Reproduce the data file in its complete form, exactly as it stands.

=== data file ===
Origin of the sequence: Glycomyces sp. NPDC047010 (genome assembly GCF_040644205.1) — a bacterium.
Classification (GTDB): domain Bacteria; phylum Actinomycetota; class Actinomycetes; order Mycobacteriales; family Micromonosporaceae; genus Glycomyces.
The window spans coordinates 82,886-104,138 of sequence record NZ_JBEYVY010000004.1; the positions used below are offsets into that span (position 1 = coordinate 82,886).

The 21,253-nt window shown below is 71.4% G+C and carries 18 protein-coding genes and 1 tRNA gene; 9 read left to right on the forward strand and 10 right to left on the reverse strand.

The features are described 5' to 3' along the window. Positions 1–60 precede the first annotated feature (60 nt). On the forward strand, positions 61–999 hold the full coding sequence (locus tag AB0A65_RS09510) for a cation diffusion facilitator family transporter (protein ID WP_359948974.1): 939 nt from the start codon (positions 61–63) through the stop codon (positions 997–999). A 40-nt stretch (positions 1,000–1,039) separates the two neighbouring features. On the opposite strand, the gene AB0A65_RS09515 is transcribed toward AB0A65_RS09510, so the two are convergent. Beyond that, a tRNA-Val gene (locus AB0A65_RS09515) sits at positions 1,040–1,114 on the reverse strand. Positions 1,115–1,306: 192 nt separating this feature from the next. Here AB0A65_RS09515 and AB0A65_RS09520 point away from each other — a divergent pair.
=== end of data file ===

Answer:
Origin of the sequence: Glycomyces sp. NPDC047010 (genome assembly GCF_040644205.1) — a bacterium.
Classification (GTDB): domain Bacteria; phylum Actinomycetota; class Actinomycetes; order Mycobacteriales; family Micromonosporaceae; genus Glycomyces.
The window spans coordinates 82,886-104,138 of sequence record NZ_JBEYVY010000004.1; the positions used below are offsets into that span (position 1 = coordinate 82,886).

The 21,253-nt window shown below is 71.4% G+C and carries 18 protein-coding genes and 1 tRNA gene; 9 read left to right on the forward strand and 10 right to left on the reverse strand.

The features are described 5' to 3' along the window. Positions 1–60 precede the first annotated feature (60 nt). On the forward strand, positions 61–999 hold the full coding sequence (locus tag AB0A65_RS09510) for a cation diffusion facilitator family transporter (protein ID WP_359948974.1): 939 nt from the start codon (positions 61–63) through the stop codon (positions 997–999). A 40-nt stretch (positions 1,000–1,039) separates the two neighbouring features. On the opposite strand, the gene AB0A65_RS09515 is transcribed toward AB0A65_RS09510, so the two are convergent. Beyond that, a tRNA-Val gene (locus AB0A65_RS09515) sits at positions 1,040–1,114 on the reverse strand. Positions 1,115–1,306: 192 nt separating this feature from the next. Here AB0A65_RS09515 and AB0A65_RS09520 point away from each other — a divergent pair.